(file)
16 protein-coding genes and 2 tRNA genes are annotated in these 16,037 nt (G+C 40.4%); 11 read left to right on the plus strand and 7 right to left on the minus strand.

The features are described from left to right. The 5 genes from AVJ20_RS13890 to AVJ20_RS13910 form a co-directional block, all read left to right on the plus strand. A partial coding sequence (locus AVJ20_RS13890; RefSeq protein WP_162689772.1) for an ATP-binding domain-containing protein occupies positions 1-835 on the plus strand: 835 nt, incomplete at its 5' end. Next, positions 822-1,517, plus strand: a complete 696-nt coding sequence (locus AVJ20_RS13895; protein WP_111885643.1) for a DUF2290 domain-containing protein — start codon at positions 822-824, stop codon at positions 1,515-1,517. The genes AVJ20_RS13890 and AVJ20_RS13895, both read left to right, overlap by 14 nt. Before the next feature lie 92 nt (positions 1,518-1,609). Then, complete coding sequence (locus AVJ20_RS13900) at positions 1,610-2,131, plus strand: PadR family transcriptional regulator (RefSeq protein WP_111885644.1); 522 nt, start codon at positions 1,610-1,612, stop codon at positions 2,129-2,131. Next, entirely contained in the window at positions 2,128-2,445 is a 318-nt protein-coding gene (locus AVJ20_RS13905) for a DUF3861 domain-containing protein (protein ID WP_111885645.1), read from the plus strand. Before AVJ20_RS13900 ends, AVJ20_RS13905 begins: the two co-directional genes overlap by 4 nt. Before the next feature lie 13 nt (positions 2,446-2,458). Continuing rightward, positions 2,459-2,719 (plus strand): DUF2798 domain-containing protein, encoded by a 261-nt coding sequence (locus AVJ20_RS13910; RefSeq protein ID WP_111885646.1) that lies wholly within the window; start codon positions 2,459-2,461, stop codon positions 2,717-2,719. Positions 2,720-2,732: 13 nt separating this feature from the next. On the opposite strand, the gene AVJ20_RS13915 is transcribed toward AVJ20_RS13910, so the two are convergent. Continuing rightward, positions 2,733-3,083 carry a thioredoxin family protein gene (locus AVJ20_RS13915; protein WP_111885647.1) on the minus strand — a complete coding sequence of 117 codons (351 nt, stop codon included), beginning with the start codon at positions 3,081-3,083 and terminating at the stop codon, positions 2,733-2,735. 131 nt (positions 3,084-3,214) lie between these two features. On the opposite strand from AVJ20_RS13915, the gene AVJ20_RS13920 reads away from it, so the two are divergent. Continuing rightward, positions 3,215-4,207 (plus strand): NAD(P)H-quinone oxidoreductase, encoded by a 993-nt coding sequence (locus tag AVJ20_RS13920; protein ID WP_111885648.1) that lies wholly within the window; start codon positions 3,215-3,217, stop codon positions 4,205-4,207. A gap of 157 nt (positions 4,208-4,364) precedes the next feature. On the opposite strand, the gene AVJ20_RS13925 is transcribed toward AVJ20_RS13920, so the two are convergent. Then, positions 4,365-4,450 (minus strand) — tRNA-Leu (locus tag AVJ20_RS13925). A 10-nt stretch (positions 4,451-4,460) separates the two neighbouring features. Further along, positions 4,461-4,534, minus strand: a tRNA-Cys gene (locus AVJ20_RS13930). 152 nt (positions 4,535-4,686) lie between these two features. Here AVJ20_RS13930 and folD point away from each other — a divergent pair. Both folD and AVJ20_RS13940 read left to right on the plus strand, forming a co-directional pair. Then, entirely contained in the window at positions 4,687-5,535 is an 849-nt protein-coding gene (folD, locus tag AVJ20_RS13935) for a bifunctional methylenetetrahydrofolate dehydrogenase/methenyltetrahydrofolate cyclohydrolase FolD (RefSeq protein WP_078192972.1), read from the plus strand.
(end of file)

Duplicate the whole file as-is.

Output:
16 protein-coding genes and 2 tRNA genes are annotated in these 16,037 nt (G+C 40.4%); 11 read left to right on the plus strand and 7 right to left on the minus strand.

The features are described from left to right. The 5 genes from AVJ20_RS13890 to AVJ20_RS13910 form a co-directional block, all read left to right on the plus strand. A partial coding sequence (locus AVJ20_RS13890; RefSeq protein WP_162689772.1) for an ATP-binding domain-containing protein occupies positions 1-835 on the plus strand: 835 nt, incomplete at its 5' end. Next, positions 822-1,517, plus strand: a complete 696-nt coding sequence (locus AVJ20_RS13895; protein WP_111885643.1) for a DUF2290 domain-containing protein — start codon at positions 822-824, stop codon at positions 1,515-1,517. The genes AVJ20_RS13890 and AVJ20_RS13895, both read left to right, overlap by 14 nt. Before the next feature lie 92 nt (positions 1,518-1,609). Then, complete coding sequence (locus AVJ20_RS13900) at positions 1,610-2,131, plus strand: PadR family transcriptional regulator (RefSeq protein WP_111885644.1); 522 nt, start codon at positions 1,610-1,612, stop codon at positions 2,129-2,131. Next, entirely contained in the window at positions 2,128-2,445 is a 318-nt protein-coding gene (locus AVJ20_RS13905) for a DUF3861 domain-containing protein (protein ID WP_111885645.1), read from the plus strand. Before AVJ20_RS13900 ends, AVJ20_RS13905 begins: the two co-directional genes overlap by 4 nt. Before the next feature lie 13 nt (positions 2,446-2,458). Continuing rightward, positions 2,459-2,719 (plus strand): DUF2798 domain-containing protein, encoded by a 261-nt coding sequence (locus AVJ20_RS13910; RefSeq protein ID WP_111885646.1) that lies wholly within the window; start codon positions 2,459-2,461, stop codon positions 2,717-2,719. Positions 2,720-2,732: 13 nt separating this feature from the next. On the opposite strand, the gene AVJ20_RS13915 is transcribed toward AVJ20_RS13910, so the two are convergent. Continuing rightward, positions 2,733-3,083 carry a thioredoxin family protein gene (locus AVJ20_RS13915; protein WP_111885647.1) on the minus strand — a complete coding sequence of 117 codons (351 nt, stop codon included), beginning with the start codon at positions 3,081-3,083 and terminating at the stop codon, positions 2,733-2,735. 131 nt (positions 3,084-3,214) lie between these two features. On the opposite strand from AVJ20_RS13915, the gene AVJ20_RS13920 reads away from it, so the two are divergent. Continuing rightward, positions 3,215-4,207 (plus strand): NAD(P)H-quinone oxidoreductase, encoded by a 993-nt coding sequence (locus tag AVJ20_RS13920; protein ID WP_111885648.1) that lies wholly within the window; start codon positions 3,215-3,217, stop codon positions 4,205-4,207. A gap of 157 nt (positions 4,208-4,364) precedes the next feature. On the opposite strand, the gene AVJ20_RS13925 is transcribed toward AVJ20_RS13920, so the two are convergent. Then, positions 4,365-4,450 (minus strand) — tRNA-Leu (locus tag AVJ20_RS13925). A 10-nt stretch (positions 4,451-4,460) separates the two neighbouring features. Further along, positions 4,461-4,534, minus strand: a tRNA-Cys gene (locus AVJ20_RS13930). 152 nt (positions 4,535-4,686) lie between these two features. Here AVJ20_RS13930 and folD point away from each other — a divergent pair. Both folD and AVJ20_RS13940 read left to right on the plus strand, forming a co-directional pair. Then, entirely contained in the window at positions 4,687-5,535 is an 849-nt protein-coding gene (folD, locus tag AVJ20_RS13935) for a bifunctional methylenetetrahydrofolate dehydrogenase/methenyltetrahydrofolate cyclohydrolase FolD (RefSeq protein WP_078192972.1), read from the plus strand.